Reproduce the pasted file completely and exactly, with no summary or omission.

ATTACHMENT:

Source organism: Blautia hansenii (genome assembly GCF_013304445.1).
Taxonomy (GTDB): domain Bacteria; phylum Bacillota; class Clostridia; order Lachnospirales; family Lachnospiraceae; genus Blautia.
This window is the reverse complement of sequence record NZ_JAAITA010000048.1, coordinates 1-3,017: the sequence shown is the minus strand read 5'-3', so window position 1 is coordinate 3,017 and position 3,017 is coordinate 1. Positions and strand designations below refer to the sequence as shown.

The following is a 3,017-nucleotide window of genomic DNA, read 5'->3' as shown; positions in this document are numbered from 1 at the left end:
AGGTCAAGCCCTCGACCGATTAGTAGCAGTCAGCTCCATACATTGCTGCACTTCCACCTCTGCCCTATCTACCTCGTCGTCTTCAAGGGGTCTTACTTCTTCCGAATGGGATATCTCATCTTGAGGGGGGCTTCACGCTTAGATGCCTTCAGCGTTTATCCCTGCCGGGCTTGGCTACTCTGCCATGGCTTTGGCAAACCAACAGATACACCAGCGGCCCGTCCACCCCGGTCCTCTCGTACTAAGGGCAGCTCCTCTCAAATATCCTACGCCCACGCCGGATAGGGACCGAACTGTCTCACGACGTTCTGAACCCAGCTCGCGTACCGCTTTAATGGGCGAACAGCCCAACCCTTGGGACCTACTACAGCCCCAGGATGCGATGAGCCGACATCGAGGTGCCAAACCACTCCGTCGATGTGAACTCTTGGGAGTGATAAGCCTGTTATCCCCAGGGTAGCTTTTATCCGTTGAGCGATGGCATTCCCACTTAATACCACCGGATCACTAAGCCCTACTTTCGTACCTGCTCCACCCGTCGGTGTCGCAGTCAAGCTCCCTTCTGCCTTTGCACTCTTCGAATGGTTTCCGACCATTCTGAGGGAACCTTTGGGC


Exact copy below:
Source organism: Blautia hansenii (genome assembly GCF_013304445.1).
Taxonomy (GTDB): domain Bacteria; phylum Bacillota; class Clostridia; order Lachnospirales; family Lachnospiraceae; genus Blautia.
This window is the reverse complement of sequence record NZ_JAAITA010000048.1, coordinates 1-3,017: the sequence shown is the minus strand read 5'-3', so window position 1 is coordinate 3,017 and position 3,017 is coordinate 1. Positions and strand designations below refer to the sequence as shown.

The following is a 3,017-nucleotide window of genomic DNA, read 5'->3' as shown; positions in this document are numbered from 1 at the left end:
AGGTCAAGCCCTCGACCGATTAGTAGCAGTCAGCTCCATACATTGCTGCACTTCCACCTCTGCCCTATCTACCTCGTCGTCTTCAAGGGGTCTTACTTCTTCCGAATGGGATATCTCATCTTGAGGGGGGCTTCACGCTTAGATGCCTTCAGCGTTTATCCCTGCCGGGCTTGGCTACTCTGCCATGGCTTTGGCAAACCAACAGATACACCAGCGGCCCGTCCACCCCGGTCCTCTCGTACTAAGGGCAGCTCCTCTCAAATATCCTACGCCCACGCCGGATAGGGACCGAACTGTCTCACGACGTTCTGAACCCAGCTCGCGTACCGCTTTAATGGGCGAACAGCCCAACCCTTGGGACCTACTACAGCCCCAGGATGCGATGAGCCGACATCGAGGTGCCAAACCACTCCGTCGATGTGAACTCTTGGGAGTGATAAGCCTGTTATCCCCAGGGTAGCTTTTATCCGTTGAGCGATGGCATTCCCACTTAATACCACCGGATCACTAAGCCCTACTTTCGTACCTGCTCCACCCGTCGGTGTCGCAGTCAAGCTCCCTTCTGCCTTTGCACTCTTCGAATGGTTTCCGACCATTCTGAGGGAACCTTTGGGC